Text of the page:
package hello

import (

func init() {
  m := martini.Classic()
  m.Get("/", func() string {
    return "Hello world!"
  http.Handle("/", m)
How do I change the port/host?

Martini's Run function looks for the PORT and HOST environment variables and uses those. Otherwise Martini will default to localhost:3000. To have more flexibility over port and host, use the martini.RunOnAddr function instead.

  m := martini.Classic()
  // ...
Live code reload?

gin and fresh both live reload martini apps.


Martini is meant to be kept tiny and clean. Most contributions should end up in a repository in the martini-contrib organization. If you do have a contribution for the core of Martini feel free to put up a Pull Request.


Martini is distributed by The MIT License, see LICENSE


Inspired by express and sinatra

Martini is obsessively designed by none other than the Code Gangsta



Package martini is a powerful package for quickly writing modular web applications/services in Golang.

For a full guide visit

package main

import ""

func main() {
  m := martini.Classic()

  m.Get("/", func() string {
    return "Hello world!"




View Source
const (
	Dev  string = "development"
	Prod string = "production"
	Test string = "test"



View Source
var Env = Dev

Env is the environment that Martini is executing in. The MARTINI_ENV is read on initialization to set this variable.

View Source
var Root string


This section is empty.


type BeforeFunc

type BeforeFunc func(ResponseWriter)

BeforeFunc is a function that is called before the ResponseWriter has been written to.

type ClassicMartini

type ClassicMartini struct {

ClassicMartini represents a Martini with some reasonable defaults. Embeds the router functions for convenience.

func Classic

func Classic() *ClassicMartini

Classic creates a classic Martini with some basic default middleware - martini.Logger, martini.Recovery and martini.Static. Classic also maps martini.Routes as a service.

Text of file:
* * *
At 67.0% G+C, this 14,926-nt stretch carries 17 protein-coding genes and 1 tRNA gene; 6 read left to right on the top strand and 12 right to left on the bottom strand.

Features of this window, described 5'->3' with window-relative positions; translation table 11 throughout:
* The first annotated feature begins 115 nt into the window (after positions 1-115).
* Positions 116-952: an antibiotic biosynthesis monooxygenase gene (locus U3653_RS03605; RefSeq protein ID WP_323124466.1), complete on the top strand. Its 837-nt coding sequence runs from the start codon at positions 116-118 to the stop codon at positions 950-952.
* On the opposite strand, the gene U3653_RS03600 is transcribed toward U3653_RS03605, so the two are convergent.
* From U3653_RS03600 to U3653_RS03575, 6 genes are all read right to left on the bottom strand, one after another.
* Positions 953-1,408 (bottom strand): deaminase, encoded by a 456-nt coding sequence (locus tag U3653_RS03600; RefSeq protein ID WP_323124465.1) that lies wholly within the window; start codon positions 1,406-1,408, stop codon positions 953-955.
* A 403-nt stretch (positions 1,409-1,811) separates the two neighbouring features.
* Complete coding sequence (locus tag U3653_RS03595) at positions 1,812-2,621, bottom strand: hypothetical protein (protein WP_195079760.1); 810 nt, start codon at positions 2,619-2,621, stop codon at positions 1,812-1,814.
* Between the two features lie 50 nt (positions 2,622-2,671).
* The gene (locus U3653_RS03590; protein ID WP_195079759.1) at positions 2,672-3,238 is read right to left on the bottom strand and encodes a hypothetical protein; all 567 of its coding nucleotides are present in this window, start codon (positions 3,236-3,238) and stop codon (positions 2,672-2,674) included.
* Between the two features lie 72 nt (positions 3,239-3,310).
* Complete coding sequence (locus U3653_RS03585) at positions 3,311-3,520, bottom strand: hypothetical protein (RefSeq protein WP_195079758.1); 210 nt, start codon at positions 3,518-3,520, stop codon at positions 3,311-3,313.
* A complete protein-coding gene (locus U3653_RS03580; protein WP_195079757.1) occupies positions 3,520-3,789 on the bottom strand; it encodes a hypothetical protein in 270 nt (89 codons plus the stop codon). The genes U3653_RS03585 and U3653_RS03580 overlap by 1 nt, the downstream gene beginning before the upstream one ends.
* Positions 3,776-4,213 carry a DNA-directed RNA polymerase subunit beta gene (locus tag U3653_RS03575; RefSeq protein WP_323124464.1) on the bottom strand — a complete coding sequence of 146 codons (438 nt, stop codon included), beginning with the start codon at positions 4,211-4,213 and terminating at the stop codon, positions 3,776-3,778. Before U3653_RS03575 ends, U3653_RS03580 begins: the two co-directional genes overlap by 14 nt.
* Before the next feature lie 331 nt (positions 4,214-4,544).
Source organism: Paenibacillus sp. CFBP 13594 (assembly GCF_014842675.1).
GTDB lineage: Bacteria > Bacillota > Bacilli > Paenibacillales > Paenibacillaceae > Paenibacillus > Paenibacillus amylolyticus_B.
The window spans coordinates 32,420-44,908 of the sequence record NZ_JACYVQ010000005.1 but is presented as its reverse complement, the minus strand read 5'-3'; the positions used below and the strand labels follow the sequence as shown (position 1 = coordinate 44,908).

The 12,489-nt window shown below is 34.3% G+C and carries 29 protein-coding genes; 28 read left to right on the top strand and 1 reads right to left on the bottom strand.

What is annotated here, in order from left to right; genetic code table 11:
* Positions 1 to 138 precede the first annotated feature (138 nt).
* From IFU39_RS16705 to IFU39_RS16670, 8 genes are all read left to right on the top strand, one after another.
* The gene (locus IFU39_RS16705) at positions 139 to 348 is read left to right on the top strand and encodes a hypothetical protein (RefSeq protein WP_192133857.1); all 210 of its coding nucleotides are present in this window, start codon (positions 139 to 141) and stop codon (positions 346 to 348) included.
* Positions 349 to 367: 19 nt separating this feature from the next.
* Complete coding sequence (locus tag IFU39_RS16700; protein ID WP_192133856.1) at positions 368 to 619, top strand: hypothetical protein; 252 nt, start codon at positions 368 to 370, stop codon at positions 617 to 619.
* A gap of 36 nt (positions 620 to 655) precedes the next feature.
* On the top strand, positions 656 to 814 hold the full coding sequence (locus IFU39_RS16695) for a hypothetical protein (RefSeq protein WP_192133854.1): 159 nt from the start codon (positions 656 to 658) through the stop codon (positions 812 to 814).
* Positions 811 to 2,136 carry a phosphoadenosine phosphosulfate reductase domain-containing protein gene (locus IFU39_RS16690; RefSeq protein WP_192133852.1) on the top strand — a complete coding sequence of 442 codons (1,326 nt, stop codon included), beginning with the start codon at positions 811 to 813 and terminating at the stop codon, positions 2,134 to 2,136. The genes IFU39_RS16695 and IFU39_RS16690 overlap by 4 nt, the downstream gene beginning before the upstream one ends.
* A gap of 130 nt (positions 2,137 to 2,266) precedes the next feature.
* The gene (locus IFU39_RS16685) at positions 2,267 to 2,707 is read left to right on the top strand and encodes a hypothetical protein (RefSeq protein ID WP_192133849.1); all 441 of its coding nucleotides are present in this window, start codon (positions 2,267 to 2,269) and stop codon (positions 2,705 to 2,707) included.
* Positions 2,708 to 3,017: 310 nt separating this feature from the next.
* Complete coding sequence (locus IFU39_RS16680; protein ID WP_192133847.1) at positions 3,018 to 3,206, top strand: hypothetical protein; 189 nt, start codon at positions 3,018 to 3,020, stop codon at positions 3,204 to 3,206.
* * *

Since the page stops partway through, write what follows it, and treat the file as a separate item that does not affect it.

type Context

type Context interface {
	// Next is an optional function that Middleware Handlers can call to yield the until after
	// the other Handlers have been executed. This works really well for any operations that must
	// happen after an http request
	// Written returns whether or not the response for this context has been written.
	Written() bool

Context represents a request context. Services can be mapped on the request level from this interface.

type Handler

type Handler interface{}

Handler can be any callable function. Martini attempts to inject services into the handler's argument list. Martini will panic if an argument could not be fullfilled via dependency injection.

func Logger

func Logger() Handler

Logger returns a middleware handler that logs the request as it goes in and the response as it goes out.

func Recovery

func Recovery() Handler

Recovery returns a middleware that recovers from any panics and writes a 500 if there was one. While Martini is in development mode, Recovery will also output the panic as HTML.

func Static

func Static(directory string, staticOpt ...StaticOptions) Handler

Static returns a middleware handler that serves static files in the given directory.

type Martini

type Martini struct {
	// contains filtered or unexported fields

Martini represents the top level web application. inject.Injector methods can be invoked to map services on a global level.

func New

func New() *Martini

New creates a bare bones Martini instance. Use this method if you want to have full control over the middleware that is used.

func (*Martini) Action

func (m *Martini) Action(handler Handler)

Action sets the handler that will be called after all the middleware has been invoked. This is set to martini.Router in a martini.Classic().

func (*Martini) Handlers

func (m *Martini) Handlers(handlers ...Handler)

Handlers sets the entire middleware stack with the given Handlers. This will clear any current middleware handlers. Will panic if any of the handlers is not a callable function

func (*Martini) Logger

func (m *Martini) Logger(logger *log.Logger)

Logger sets the logger

func (*Martini) Run

func (m *Martini) Run()

Run the http server. Listening on os.GetEnv("PORT") or 3000 by default.

func (*Martini) RunOnAddr

func (m *Martini) RunOnAddr(addr string)

Run the http server on a given host and port.

func (*Martini) ServeHTTP

func (m *Martini) ServeHTTP(res http.ResponseWriter, req *http.Request)

ServeHTTP is the HTTP Entry point for a Martini instance. Useful if you want to control your own HTTP server.

func (*Martini) Use

func (m *Martini) Use(handler Handler)

Use adds a middleware Handler to the stack. Will panic if the handler is not a callable func. Middleware Handlers are invoked in the order that they are added.

type Params

type Params map[string]string

Params is a map of name/value pairs for named routes. An instance of martini.Params is available to be injected into any route handler.

type ResponseWriter